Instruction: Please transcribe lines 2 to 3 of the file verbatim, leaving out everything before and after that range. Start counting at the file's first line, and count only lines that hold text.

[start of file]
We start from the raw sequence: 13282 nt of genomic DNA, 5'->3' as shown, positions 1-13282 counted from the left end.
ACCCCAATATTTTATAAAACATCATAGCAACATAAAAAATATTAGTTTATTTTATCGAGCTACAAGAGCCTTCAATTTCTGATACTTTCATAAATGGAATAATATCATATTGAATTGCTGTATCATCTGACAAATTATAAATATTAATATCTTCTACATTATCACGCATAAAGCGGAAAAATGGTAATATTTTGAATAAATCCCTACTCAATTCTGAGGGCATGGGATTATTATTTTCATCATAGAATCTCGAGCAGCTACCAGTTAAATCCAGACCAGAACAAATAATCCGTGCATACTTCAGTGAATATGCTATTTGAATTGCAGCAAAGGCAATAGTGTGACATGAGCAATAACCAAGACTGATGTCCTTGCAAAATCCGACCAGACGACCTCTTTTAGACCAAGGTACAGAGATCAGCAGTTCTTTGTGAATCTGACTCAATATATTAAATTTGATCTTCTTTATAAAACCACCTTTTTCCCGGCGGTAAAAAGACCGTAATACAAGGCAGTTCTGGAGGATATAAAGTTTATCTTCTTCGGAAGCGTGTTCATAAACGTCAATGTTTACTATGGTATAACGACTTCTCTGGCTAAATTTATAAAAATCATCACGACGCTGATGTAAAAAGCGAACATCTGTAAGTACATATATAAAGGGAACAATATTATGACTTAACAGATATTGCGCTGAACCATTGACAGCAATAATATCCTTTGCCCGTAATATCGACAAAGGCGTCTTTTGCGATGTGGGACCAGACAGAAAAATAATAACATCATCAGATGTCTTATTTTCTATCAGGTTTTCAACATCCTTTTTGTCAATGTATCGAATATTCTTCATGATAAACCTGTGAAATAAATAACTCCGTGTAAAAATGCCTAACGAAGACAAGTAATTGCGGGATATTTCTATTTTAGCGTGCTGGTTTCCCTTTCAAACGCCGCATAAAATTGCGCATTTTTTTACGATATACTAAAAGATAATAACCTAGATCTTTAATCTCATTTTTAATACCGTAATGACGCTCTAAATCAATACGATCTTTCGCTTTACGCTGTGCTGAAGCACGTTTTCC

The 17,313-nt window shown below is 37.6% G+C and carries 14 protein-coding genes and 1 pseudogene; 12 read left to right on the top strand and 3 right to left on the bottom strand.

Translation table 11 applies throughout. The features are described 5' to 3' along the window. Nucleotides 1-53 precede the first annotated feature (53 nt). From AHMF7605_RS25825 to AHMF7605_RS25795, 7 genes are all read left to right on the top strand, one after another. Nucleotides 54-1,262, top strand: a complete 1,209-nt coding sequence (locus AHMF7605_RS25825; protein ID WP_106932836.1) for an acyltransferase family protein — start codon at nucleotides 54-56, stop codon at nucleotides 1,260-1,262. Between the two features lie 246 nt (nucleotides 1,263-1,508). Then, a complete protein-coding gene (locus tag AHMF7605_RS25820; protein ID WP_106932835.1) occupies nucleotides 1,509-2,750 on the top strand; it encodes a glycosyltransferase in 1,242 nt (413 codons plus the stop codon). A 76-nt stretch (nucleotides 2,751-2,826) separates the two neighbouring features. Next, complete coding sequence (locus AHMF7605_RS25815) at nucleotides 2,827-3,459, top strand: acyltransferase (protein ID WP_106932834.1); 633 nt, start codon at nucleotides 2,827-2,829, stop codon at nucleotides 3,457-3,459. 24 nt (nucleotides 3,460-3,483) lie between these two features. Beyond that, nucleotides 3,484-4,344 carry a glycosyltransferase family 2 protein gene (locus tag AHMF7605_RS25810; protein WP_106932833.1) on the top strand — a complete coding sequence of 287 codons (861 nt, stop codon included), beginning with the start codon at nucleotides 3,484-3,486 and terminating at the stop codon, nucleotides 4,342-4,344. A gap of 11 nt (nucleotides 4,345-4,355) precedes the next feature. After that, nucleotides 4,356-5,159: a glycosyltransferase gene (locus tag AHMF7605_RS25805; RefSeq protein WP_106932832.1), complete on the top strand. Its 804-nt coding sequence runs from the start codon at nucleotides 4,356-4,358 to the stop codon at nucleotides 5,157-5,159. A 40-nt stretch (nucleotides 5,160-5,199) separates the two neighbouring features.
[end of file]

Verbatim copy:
ACCCCAATATTTTATAAAACATCATAGCAACATAAAAAATATTAGTTTATTTTATCGAGCTACAAGAGCCTTCAATTTCTGATACTTTCATAAATGGAATAATATCATATTGAATTGCTGTATCATCTGACAAATTATAAATATTAATATCTTCTACATTATCACGCATAAAGCGGAAAAATGGTAATATTTTGAATAAATCCCTACTCAATTCTGAGGGCATGGGATTATTATTTTCATCATAGAATCTCGAGCAGCTACCAGTTAAATCCAGACCAGAACAAATAATCCGTGCATACTTCAGTGAATATGCTATTTGAATTGCAGCAAAGGCAATAGTGTGACATGAGCAATAACCAAGACTGATGTCCTTGCAAAATCCGACCAGACGACCTCTTTTAGACCAAGGTACAGAGATCAGCAGTTCTTTGTGAATCTGACTCAATATATTAAATTTGATCTTCTTTATAAAACCACCTTTTTCCCGGCGGTAAAAAGACCGTAATACAAGGCAGTTCTGGAGGATATAAAGTTTATCTTCTTCGGAAGCGTGTTCATAAACGTCAATGTTTACTATGGTATAACGACTTCTCTGGCTAAATTTATAAAAATCATCACGACGCTGATGTAAAAAGCGAACATCTGTAAGTACATATATAAAGGGAACAATATTATGACTTAACAGATATTGCGCTGAACCATTGACAGCAATAATATCCTTTGCCCGTAATATCGACAAAGGCGTCTTTTGCGATGTGGGACCAGACAGAAAAATAATAACATCATCAGATGTCTTATTTTCTATCAGGTTTTCAACATCCTTTTTGTCAATGTATCGAATATTCTTCATGATAAACCTGTGAAATAAATAACTCCGTGTAAAAATGCCTAACGAAGACAAGTAATTGCGGGATATTTCTATTTTAGCGTGCTGGTTTCCCTTTCAAACGCCGCATAAAATTGCGCATTTTTTTACGATATACTAAAAGATAATAACCTAGATCTTTAATCTCATTTTTAATACCGTAATGACGCTCTAAATCAATACGATCTTTCGCTTTACGCTGTGCTGAAGCACGTTTTCC

The 17,313-nt window shown below is 37.6% G+C and carries 14 protein-coding genes and 1 pseudogene; 12 read left to right on the top strand and 3 right to left on the bottom strand.